‘Where does the mind stop and the rest of the world begin?’ In 1998, that question led two philosophers to develop a thought experiment that changed how we think about the mind. In their experiment, Andy Clark and David Chalmers describe Inga, a woman living in New York, who one day ‘hears from a friend that there is an exhibition at the Museum of Modern Art’. This isn’t a problem – she knows how to get there because she’s been many times before. Otto also wants to visit the museum, but suffers from a brain-based disorder that affects his memory. To get there, Otto needs to check directions he’s written in his notebook – the information he needs exists outside his brain.
Just as Inga’s beliefs and consequent behaviour are guided by what’s stored in her biological memory, Otto’s are guided by what’s written in his notebook. For Clark and Chalmers, this is an example of what they called the ‘extended mind’ in which the world plays an ‘active role’ in cognitive processes. They argued that our beliefs are not only inside our heads but constituted through resources outside the brain (such as Otto’s notebook). Their thought experiment ended at the entrance to the Museum of Modern Art, but what can we discover by venturing into museums and galleries to consider the role that art plays in the extension of our minds?
Let’s start on relatively familiar territory: the way we interact with painted portraits, one of the most traditional art forms. Conventionally, we might think in terms like this: I am looking at a painting of a person. That is, one entity (a person) is viewing a separate entity (a representation of a person). Yet, viewing a portrait, such as Leonardo da Vinci’s Mona Lisa (1503-17), I experience the mental distance between myself and the artwork shift. There’s a flickering between feeling gazed at by someone with a warmly enigmatic expression, and my memories of what it feels like to make such an expression, with that bright stream of concentration from the eyes and the pleasurable tensing of lips, curving a mouth corner into the start of a smile.
Where does my mind stop and the Mona Lisa begin? The painting offers the materialisation of an experience that shares connections with and distinctions from my own lived experiences. Viewing an artwork such as the Mona Lisa, where the complexities of real-life social interactions are not required, I am free to immerse myself in the sensations aroused and to reflect on them. Being caught up in this aesthetic experience draws on and simultaneously overlays my memories, as well as recalibrating my future experiences, and imaginings of similar gazes. There is something distinct and particularly valuable about this kind of encounter.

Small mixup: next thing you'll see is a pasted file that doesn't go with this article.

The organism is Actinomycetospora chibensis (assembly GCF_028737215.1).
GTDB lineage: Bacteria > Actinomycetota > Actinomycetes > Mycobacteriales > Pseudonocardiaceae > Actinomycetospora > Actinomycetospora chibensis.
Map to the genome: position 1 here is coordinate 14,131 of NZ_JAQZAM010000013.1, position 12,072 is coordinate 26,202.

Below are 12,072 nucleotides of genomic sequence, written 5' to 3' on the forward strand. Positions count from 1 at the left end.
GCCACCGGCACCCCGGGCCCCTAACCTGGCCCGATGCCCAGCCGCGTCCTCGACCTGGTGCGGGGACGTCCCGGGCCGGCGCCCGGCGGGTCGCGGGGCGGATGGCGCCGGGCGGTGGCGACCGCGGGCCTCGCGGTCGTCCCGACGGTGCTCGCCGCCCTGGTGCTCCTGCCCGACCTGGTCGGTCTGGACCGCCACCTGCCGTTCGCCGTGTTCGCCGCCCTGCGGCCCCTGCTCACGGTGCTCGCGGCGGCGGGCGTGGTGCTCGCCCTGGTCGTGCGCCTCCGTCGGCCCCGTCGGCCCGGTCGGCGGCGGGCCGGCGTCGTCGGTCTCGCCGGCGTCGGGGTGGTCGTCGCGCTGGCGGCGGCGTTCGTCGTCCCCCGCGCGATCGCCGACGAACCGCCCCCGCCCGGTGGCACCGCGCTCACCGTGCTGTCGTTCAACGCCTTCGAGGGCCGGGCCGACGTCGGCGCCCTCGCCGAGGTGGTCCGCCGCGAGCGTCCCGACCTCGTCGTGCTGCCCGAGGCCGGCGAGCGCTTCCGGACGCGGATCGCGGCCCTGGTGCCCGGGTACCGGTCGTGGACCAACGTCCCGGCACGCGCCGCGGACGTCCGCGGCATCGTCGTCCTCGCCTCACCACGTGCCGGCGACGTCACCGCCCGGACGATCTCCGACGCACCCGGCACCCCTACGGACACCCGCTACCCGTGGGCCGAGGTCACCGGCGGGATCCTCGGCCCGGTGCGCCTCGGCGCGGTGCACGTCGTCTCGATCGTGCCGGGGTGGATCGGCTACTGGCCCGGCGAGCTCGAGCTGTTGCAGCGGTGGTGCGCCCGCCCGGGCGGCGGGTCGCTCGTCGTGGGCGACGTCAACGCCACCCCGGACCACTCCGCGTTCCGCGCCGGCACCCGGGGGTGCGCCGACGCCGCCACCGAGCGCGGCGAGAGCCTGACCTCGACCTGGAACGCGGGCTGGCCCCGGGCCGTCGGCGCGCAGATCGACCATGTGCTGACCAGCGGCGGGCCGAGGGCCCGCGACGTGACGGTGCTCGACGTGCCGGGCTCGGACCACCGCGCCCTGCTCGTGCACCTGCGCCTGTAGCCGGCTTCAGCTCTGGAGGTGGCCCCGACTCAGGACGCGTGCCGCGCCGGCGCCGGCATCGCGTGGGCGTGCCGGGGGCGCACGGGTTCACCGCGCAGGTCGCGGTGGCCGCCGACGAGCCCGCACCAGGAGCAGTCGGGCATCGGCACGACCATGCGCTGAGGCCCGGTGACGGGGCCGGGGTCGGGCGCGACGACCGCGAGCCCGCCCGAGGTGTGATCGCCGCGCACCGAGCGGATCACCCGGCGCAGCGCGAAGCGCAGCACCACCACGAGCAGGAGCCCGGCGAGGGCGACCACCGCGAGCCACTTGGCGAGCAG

Clark and Chalmers argued that, for something to become part of the ‘extended mind’, it should play a role equivalent to neural processes. In their thought experiment, Otto’s notebook functions similarly to Inga’s biological memory when it comes to finding the Museum of Modern Art. Yet such resources needn’t work in an identical way to brain-based ones. Even Otto’s notebook doesn’t store information in the same way as the brain and, sometimes for that very reason, can usefully supplement it. So how is all this related to the ways our minds are extended by works of art?
Artworks defamiliarise objects lurking in our environment: they reveal the densely layered cognitive pathways that ignite our experiences of the world
Artworks diversify and enrich our cognitive capacities by acting as catalytic scaffolding for perceptual flights into and beyond the usual constraints of our own imaginations. Through art, we can extend our minds to points in time and space that otherwise remain invisible or ungraspable. Artworks both reflect and inspire transformative understandings of our own minds and our encounters with the world, widening and deepening the ways we make sense of our subjective experiences. Each style, artist and work of art provides distinct forms of cognitive mediation, distinct thought pathways, which expand our cognitive range and add to the array of virtual coordinates through which we orient ourselves. The Mona Lisa is one example, but there are many other forms and styles of art that can make us aware of the extended ways our minds work.
The Dutch artist Magali Reus is a sculptor. She reconfigures everyday materials – such as aluminium foil, PVC, plastic clips, nuts and bolts – and assembles them into sculptures that echo the form of familiar objects, such as fire hydrants. Through this process, she renders objects as symbolic gestures rather than functional things. Such artworks defamiliarise objects lurking in our environment: they reveal the densely layered cognitive pathways (formed over our evolutionary and developmental histories) that either make automatic or ignite our experiences of the world by giving them salience.
Otto’s notebook supplements his biological processes by standing in for brain-based memories that would have guided his beliefs and behaviour in similar ways. And yet, by storing everyday factual information, his notebook merely generates predictable outcomes. In contrast, our encounters with the unfamiliar, defamiliar or unexpected in art can generate increasingly complex and nuanced thoughts. Research shows that when we think about the future, there is not just one stream of anticipatory neural activity. Instead, an array of outcomes are anticipated and, as a consequence of what actually occurs, there is a subsequent recalibration of these anticipatory mechanisms.
What does this mean in relation to our understanding of art? Artworks take advantage of and reinforce this feature of the mind. The stagnant mind descends ever and again down entrenched slopes, hardening through the reiteration of familiar tropes and habitually repeated beliefs and behaviours. Art that engages the unfamiliar and its ilk can lead to a revision of our expected prior predictions about the world and ourselves. By requiring free conceptual play across a wider range of possibilities, works of art can open up how our minds imagine or how they conceive of the future and the past. This may help explain why humans seek out heightened psychological experiences of all kinds, even negative ones, through the medium of the arts. The arts are not trivial: artworks help our imaginations mediate the particularities of our minds (and the particular bodies and contexts they’re predicated on) without the risks of real-life experiences.